The good nature which led Stamp to undertake these and many other services was shown in other ways also—by his inexhaustible readiness to give addresses and by the number of prefaces which he contributed to books by others. Nor was he ever content with mere formalities: he had always something to say that was worth saying and not expected by his audience. The preface to a book on building societies declared that ‘a democracy that will not let its wealthy save and will not save for itself must slowly sink’. Eugenists were told that ‘before every eugenic programme’ they ought to ‘pose the imminent question, What do I want to do in a stationary population?’ Religious audiences and others with eyes fixed on moral regeneration were reminded by this obviously religious man that ‘so many of the problems of today are fundamentally intellectual or mental, and not moral’. Much of Stamp's fervour for public service was fuelled by a deep-seated tension between his Christian beliefs and his fears of the long-term implications of Darwinism and of popular democracy. He told an audience at Aberystwyth in 1935:
we do not know whether it is possible so to raise the mental power of the millions … as to make the postulates of democracy come true … we do not know whether humanitarianism is not biological suicide for the race. The forcible support of the weaker at the expense of the stronger is right by every moral canon, but may lead to political entropy, akin to the second law of thermodynamics. (J. Stamp, We Live and Learn, 1938, 11–12)

Adviser to the National Government

For most of his life Stamp was a non-partisan figure who held aloof from politics. He regarded himself as a Liberal and contributed to the 1929 Liberal ‘yellow book’, but he always refused invitations to stand as a Liberal parliamentary candidate or even to join the Liberal Party. In 1935, however, he declared his public support for the National Government, and appears thereafter to have played an increasingly significant role in the inner closets of power. He was the author of the plan for a ‘National Defence Contribution’ proposed by Neville Chamberlain in the budget of 1936.

Some months earlier Stamp had paid an unofficial visit to Nuremberg, where he had been introduced to Adolf Hitler, and shortly afterwards had had an interview in Berlin with Von Papen, at the latter's request. At this meeting Stamp expressed sympathy with German desires for a return to pre-war ‘normality’ and for ‘reasonable counteraction of Jewish domination’, but warned against illegal unilateral action to press Germany's claims. Von Papen assured him that ‘Hitler was peaceable’ and that the main threat of militarism came from a take-over by Goering. ‘We discussed the two Hitlers that I had observed at Nuremberg’, Stamp recorded, ‘and he agreed with my diagnosis of the statesman and demagogue combined’. A year later Stamp again visited Nuremberg, this time to attend a Nazi party conference—a visit that had the unofficial blessing of the foreign secretary, Lord Halifax (‘I certainly see no reason to discourage you from seeing Hitler, as I feel that conversation between him and a person in your position might well have a good effect’). Stamp on this occasion was greatly impressed by Hitler's economic and administrative achievements, which appeared to contrast favourably with the muddle and stagnation of 1930s Britain (Jones, 326–32). Throughout this period Stamp was increasingly close to Neville Chamberlain, and it seems probable that his was one of the influential voices persuading Chamberlain that Hitler could be side-tracked from a major European war.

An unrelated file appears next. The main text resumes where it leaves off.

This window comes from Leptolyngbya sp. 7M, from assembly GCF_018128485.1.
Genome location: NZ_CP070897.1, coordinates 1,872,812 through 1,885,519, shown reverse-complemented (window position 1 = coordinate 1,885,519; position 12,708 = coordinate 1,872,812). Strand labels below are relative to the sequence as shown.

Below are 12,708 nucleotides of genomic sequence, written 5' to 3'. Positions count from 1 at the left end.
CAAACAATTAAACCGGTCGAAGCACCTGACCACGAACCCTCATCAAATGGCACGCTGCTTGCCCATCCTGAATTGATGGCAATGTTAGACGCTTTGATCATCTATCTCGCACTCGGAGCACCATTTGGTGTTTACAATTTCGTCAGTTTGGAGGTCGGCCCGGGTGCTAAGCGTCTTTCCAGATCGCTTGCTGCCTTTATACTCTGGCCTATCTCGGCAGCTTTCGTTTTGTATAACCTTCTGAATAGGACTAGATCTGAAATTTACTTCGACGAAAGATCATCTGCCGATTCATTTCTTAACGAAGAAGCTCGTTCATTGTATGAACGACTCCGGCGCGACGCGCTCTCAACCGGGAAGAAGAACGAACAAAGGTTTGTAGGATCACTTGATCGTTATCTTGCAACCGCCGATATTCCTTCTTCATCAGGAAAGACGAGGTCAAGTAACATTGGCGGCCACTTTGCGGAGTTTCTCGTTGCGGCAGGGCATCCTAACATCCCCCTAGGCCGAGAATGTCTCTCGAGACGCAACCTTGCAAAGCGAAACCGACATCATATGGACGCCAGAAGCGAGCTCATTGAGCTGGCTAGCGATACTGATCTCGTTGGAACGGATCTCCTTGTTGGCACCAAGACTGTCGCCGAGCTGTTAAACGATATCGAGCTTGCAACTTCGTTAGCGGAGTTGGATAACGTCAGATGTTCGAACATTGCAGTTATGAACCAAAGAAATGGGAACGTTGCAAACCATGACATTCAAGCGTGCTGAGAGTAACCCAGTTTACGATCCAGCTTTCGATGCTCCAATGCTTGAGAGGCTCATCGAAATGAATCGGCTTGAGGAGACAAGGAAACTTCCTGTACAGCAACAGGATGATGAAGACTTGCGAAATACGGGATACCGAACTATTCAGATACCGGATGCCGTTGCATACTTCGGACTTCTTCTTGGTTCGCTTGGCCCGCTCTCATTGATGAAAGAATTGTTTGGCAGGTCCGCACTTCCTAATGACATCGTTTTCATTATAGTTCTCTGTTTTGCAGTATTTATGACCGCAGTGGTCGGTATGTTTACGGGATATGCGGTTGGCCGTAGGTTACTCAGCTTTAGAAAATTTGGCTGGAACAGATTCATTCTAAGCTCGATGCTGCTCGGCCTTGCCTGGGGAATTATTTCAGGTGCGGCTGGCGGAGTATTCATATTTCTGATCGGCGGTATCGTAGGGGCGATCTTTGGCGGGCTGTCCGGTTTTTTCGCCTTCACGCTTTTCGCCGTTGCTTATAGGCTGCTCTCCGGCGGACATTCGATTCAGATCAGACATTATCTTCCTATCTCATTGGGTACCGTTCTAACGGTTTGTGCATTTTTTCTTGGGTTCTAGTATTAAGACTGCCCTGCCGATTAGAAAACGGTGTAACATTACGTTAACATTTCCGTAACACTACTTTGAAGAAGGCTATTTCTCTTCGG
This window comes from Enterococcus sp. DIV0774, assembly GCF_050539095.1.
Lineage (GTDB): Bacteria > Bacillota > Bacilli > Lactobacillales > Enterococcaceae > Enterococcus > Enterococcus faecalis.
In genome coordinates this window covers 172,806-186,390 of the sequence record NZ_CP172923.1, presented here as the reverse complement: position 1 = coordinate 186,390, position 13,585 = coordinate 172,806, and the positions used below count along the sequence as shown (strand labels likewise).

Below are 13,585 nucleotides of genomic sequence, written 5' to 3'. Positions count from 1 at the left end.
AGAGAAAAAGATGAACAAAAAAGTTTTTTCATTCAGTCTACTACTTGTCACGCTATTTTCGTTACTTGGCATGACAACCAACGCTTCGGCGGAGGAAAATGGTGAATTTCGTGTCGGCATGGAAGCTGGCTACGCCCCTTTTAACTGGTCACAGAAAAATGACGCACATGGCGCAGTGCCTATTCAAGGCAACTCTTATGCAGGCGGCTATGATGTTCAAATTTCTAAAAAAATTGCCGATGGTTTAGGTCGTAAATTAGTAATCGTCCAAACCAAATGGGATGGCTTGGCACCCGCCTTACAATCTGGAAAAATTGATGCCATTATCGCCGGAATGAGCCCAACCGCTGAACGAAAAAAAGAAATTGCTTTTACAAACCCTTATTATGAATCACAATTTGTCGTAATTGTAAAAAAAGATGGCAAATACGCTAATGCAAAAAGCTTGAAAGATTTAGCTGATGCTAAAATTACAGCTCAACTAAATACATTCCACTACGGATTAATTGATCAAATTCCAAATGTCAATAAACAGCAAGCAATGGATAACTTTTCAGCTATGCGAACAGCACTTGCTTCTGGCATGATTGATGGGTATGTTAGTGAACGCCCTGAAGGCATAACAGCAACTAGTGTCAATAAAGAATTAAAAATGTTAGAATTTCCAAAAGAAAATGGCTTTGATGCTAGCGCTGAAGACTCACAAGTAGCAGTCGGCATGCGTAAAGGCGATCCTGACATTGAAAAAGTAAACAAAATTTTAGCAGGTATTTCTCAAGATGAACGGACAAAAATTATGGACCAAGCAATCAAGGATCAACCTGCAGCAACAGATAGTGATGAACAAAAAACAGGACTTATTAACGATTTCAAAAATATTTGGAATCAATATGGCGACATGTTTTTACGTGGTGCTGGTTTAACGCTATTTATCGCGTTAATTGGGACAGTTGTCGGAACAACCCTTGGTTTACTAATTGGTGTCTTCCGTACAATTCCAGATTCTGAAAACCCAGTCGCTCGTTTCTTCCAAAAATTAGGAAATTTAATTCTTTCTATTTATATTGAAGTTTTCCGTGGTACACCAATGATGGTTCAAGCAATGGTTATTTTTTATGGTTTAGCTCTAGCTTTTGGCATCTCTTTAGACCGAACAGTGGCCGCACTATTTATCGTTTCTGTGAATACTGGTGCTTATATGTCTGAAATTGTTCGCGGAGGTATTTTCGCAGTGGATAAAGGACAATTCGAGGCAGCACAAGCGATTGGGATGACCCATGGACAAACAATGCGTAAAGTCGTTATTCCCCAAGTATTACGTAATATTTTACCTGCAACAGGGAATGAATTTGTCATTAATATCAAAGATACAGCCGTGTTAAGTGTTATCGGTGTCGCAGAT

When war became inevitable Stamp was invited by Chamberlain to become the chief adviser on economic co-ordination and the chairman of the economic co-ordination committee, set up in 1939 to prepare the national economy for war. He was seconded from his chairmanship of the LMS, and acquired the services of two senior economists, Henry Clay of the Bank of England, and Hubert Henderson. The work of the committee soon attracted a number of younger and more radical economic theorists who were later to play a major part in wartime economic administration, but in 1939–40 Stamp firmly set his face against ‘heroic’ measures, and strongly supported Chamberlain's view that the war could best be fought by defending sterling, restraining inflation, and maintaining Britain's role in the international economy, rather than by precipitate conversion to production for total war. This cautious policy initially fitted very closely with the popular mood, but by the start of 1940 was being increasingly criticized in many political quarters and in the press. On 2 January 1940 Chamberlain told Stamp that he wanted him to take over from Sir John Simon as chancellor of the exchequer—for which role it would be necessary to deprive him temporarily of his peerage, so that he could sit in the House of Commons (Stamp had been a peer since 1938). Stamp prevaricated, saying that he had no experience of parliamentary life and that his appointment would not be popular in the City, and the move appears to have been warded off by the resistance of Simon (Jones, 336–45). Over the next few months Stamp's policies of caution became increasingly unpopular in face of the mounting war emergency, and, although he retained his post after the change of government in May 1940, the economic co-ordination committee became thereafter increasingly peripheral to the conduct of the war.